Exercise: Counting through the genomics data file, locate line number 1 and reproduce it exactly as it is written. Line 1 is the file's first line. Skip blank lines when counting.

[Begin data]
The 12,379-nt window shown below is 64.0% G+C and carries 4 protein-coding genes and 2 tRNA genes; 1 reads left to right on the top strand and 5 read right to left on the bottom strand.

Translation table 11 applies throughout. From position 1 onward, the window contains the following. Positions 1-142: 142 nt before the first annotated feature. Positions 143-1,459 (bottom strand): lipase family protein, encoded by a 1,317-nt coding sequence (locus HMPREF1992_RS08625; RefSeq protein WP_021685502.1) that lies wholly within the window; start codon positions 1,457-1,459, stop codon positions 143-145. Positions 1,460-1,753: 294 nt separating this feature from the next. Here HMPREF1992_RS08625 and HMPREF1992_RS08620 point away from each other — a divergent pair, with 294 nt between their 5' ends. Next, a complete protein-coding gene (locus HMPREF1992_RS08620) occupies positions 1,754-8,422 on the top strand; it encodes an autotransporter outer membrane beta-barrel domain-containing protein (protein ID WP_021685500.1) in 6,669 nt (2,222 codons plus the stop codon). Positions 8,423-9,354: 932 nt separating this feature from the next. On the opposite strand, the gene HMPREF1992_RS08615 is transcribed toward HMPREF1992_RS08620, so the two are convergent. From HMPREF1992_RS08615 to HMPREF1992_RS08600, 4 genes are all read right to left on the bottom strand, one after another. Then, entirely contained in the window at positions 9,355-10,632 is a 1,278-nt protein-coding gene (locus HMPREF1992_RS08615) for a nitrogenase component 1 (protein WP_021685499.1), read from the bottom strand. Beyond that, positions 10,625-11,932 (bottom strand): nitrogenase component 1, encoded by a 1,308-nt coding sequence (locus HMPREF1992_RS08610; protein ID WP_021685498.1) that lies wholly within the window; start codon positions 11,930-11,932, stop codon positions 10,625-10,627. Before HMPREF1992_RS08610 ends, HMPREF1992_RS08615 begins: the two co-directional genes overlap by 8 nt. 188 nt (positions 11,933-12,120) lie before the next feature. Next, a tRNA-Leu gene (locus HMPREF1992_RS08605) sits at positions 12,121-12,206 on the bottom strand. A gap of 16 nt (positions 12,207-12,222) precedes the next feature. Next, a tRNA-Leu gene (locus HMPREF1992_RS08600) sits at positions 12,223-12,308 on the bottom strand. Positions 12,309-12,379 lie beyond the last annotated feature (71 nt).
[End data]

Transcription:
The 12,379-nt window shown below is 64.0% G+C and carries 4 protein-coding genes and 2 tRNA genes; 1 reads left to right on the top strand and 5 read right to left on the bottom strand.